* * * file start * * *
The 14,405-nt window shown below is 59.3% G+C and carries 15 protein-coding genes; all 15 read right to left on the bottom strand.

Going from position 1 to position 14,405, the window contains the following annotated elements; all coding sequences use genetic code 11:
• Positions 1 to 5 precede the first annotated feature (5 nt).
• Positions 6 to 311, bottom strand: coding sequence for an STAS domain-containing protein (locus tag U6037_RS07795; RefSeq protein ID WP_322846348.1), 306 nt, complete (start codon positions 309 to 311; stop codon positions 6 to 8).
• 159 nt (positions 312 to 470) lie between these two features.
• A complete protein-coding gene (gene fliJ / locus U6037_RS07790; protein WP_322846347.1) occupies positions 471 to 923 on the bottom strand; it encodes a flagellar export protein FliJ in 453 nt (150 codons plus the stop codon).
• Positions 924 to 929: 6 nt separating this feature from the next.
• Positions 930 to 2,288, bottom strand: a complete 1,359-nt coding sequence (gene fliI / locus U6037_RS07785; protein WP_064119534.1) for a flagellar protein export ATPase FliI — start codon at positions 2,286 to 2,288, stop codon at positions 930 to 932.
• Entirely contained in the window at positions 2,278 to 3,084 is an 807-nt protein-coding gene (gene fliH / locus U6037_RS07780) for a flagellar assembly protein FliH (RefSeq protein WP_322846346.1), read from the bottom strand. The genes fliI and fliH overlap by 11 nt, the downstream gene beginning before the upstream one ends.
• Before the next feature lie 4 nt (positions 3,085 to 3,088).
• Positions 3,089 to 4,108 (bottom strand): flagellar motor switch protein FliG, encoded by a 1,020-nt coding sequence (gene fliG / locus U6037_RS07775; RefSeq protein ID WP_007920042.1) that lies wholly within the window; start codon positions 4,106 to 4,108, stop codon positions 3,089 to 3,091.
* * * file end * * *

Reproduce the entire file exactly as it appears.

The 14,405-nt window shown below is 59.3% G+C and carries 15 protein-coding genes; all 15 read right to left on the bottom strand.

Going from position 1 to position 14,405, the window contains the following annotated elements; all coding sequences use genetic code 11:
• Positions 1 to 5 precede the first annotated feature (5 nt).
• Positions 6 to 311, bottom strand: coding sequence for an STAS domain-containing protein (locus tag U6037_RS07795; RefSeq protein ID WP_322846348.1), 306 nt, complete (start codon positions 309 to 311; stop codon positions 6 to 8).
• 159 nt (positions 312 to 470) lie between these two features.
• A complete protein-coding gene (gene fliJ / locus U6037_RS07790; protein WP_322846347.1) occupies positions 471 to 923 on the bottom strand; it encodes a flagellar export protein FliJ in 453 nt (150 codons plus the stop codon).
• Positions 924 to 929: 6 nt separating this feature from the next.
• Positions 930 to 2,288, bottom strand: a complete 1,359-nt coding sequence (gene fliI / locus U6037_RS07785; protein WP_064119534.1) for a flagellar protein export ATPase FliI — start codon at positions 2,286 to 2,288, stop codon at positions 930 to 932.
• Entirely contained in the window at positions 2,278 to 3,084 is an 807-nt protein-coding gene (gene fliH / locus U6037_RS07780) for a flagellar assembly protein FliH (RefSeq protein WP_322846346.1), read from the bottom strand. The genes fliI and fliH overlap by 11 nt, the downstream gene beginning before the upstream one ends.
• Before the next feature lie 4 nt (positions 3,085 to 3,088).
• Positions 3,089 to 4,108 (bottom strand): flagellar motor switch protein FliG, encoded by a 1,020-nt coding sequence (gene fliG / locus U6037_RS07775; RefSeq protein ID WP_007920042.1) that lies wholly within the window; start codon positions 4,106 to 4,108, stop codon positions 3,089 to 3,091.